ON THE MOVEFewer drunken driving deaths reported in Mississippi in 2010

Published 11:41 am Thursday, August 16, 2012

Mississippi no longer ranks among the top 10 states for deaths caused by drunken drivers, officials say.

Gov. Phil Bryant and law-enforcement officials announced Wednesday that Mississippi’s rate of alcohol-related deaths per million miles driven fell sharply in 2010, the last year with complete statistics.

Mississippi’s rate of drunken-driving deaths has fallen to 20th among states, although it’s still above the national rate.

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Officials said Mississippi had been ranked among the worst 10 states since records started being kept. In 2009, the state ranked seventh-worst.

“This is a celebration of dropping out of the top 10,” said Bryant, himself a former deputy sheriff.

Alcohol-related traffic deaths in Mississippi fell from 364 in 2009 to 231 in 2010. That’s a 37 percent drop.

In Vicksburg, one DUI-related fatality has been recorded so far this year, Chief Walter Armstrong said.

Julius Hebron, 63, 104 Hillside Circle, is accused of aggravated DUI causing injury or death in a wreck on Jan. 2 at Halls Ferry at North Frontage roads. The wreck killed Andrea Michelle “Shelly” Guider, 34, 105 Grey Oaks Drive, and injured Ann Elliot, 49, 6016 Indiana Ave.

Hebron’s trial is set for March 18, and he could face five to 25 years in prison if convicted.

The reasons for the big drop across the state weren’t immediately clear. The number of alcohol-related fatalities fell about 3 percent nationwide, to 32,885, according to data released by the National Highway Transportation Safety Agency. The agency says alcohol-related deaths are falling in line with all traffic deaths nationwide, but remain about 30 percent of deaths.

Because of increased funding for police by the agency, Armstrong said, officers across the nation are able to work extra hours cracking down on impaired drivers.

“The impaired drivers came to a realization that law enforcement are serious about putting a stop to it,” Armstrong said. “I think the message got across.”

A slumping economy has also forced people to drink at home rather than at bars or nightclubs, and those who do go out often choose a designated driver, Armstrong said.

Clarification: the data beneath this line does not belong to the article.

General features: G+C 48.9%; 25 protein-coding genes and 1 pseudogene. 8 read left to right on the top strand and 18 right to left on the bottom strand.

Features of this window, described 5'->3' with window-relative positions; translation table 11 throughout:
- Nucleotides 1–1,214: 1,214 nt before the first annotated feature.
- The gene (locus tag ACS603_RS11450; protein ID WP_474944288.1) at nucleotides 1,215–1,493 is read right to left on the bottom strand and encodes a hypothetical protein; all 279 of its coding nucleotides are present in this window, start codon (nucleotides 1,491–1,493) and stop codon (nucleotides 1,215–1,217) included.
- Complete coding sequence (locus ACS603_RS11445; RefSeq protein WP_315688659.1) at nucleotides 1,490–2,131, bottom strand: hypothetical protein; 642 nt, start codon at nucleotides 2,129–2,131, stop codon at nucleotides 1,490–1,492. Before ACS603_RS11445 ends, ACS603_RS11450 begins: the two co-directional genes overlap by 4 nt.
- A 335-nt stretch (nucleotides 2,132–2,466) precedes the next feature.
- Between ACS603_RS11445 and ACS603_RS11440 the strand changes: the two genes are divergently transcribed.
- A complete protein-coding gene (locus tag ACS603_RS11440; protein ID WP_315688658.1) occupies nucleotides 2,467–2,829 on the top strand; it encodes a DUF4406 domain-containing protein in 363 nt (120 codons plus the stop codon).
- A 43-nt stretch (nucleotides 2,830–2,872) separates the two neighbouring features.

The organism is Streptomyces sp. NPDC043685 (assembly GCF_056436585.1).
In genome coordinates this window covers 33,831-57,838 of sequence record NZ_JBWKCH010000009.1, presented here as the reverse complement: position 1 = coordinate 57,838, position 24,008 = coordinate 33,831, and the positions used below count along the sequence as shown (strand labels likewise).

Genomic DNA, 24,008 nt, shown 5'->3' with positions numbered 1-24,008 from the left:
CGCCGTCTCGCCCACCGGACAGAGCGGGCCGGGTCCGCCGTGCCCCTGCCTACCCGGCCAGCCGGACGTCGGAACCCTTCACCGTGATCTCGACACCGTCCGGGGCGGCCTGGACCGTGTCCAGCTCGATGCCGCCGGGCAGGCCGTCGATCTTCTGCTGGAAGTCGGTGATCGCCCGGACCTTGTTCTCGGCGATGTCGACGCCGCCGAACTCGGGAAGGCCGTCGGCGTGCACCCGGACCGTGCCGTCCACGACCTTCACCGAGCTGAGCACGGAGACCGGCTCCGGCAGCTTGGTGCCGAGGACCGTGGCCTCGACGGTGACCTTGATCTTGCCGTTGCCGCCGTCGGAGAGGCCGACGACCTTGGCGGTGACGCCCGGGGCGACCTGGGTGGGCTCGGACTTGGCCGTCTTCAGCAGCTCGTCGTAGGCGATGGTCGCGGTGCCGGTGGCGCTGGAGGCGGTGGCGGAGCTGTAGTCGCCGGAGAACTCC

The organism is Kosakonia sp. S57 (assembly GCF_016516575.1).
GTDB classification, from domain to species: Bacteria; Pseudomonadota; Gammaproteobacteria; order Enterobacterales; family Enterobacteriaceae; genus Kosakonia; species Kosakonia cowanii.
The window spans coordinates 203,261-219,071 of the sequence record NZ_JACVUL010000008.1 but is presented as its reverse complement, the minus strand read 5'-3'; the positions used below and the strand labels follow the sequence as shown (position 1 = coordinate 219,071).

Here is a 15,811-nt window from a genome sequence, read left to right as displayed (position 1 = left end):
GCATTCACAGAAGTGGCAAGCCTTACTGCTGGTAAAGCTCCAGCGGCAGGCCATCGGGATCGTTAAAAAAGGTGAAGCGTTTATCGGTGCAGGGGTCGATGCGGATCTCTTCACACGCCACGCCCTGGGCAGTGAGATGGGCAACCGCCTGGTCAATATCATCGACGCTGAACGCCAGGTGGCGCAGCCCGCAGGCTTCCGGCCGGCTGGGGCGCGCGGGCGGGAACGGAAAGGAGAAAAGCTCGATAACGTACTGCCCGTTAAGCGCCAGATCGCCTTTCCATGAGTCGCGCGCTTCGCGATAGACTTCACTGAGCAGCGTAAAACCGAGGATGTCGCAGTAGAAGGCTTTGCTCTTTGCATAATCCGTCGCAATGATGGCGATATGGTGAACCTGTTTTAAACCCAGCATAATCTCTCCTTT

“People are drinking more responsibly,” he said.

In 2010 and some other recent years, drunken-driving deaths have accounted for 35 percent to 40 percent of all traffic deaths in Mississippi, but that share was elevated, at 52 percent, in 2009. Alcohol-related fatalities rose from 2008 to 2009.

Among those who spoke Wednesday was Gulfport Police Chief Alan Weatherford, whose daughter was hit in April 2011 by a drunk driver. DeAnna Tucker, the daughter, died hours later at a hospital.

Weatherford said he was motivated by questions from Tucker’s son, Landon, asking why police hadn’t stopped the driver before he plowed into Tucker outside a bridal shop where she was planning her wedding.

“Landon’s comments have really engaged me to think about what I can do to help fix the problem,” Weatherford said during a news conference at the Department of Public Safety headquarters in Jackson. “Ask all your friends and family to designate a driver or call a cab. That’s what’s going to help fix this in Mississippi.”

Mississippi Highway Patrol Director Col. Donnell Berry said that from Aug. 21 through Sept. 3, state troopers will be participating in an annual federal program to cut drunken driving. The effort includes a $136,000 federal grant that the Highway Patrol will use to pay 369 additional troopers to patrol during the period. Local agencies will receive separate grants, and the enforcement push will be supported by advertising beginning Wednesday.

“By doing this, we hope to get the impaired drivers off the road,” Berry said.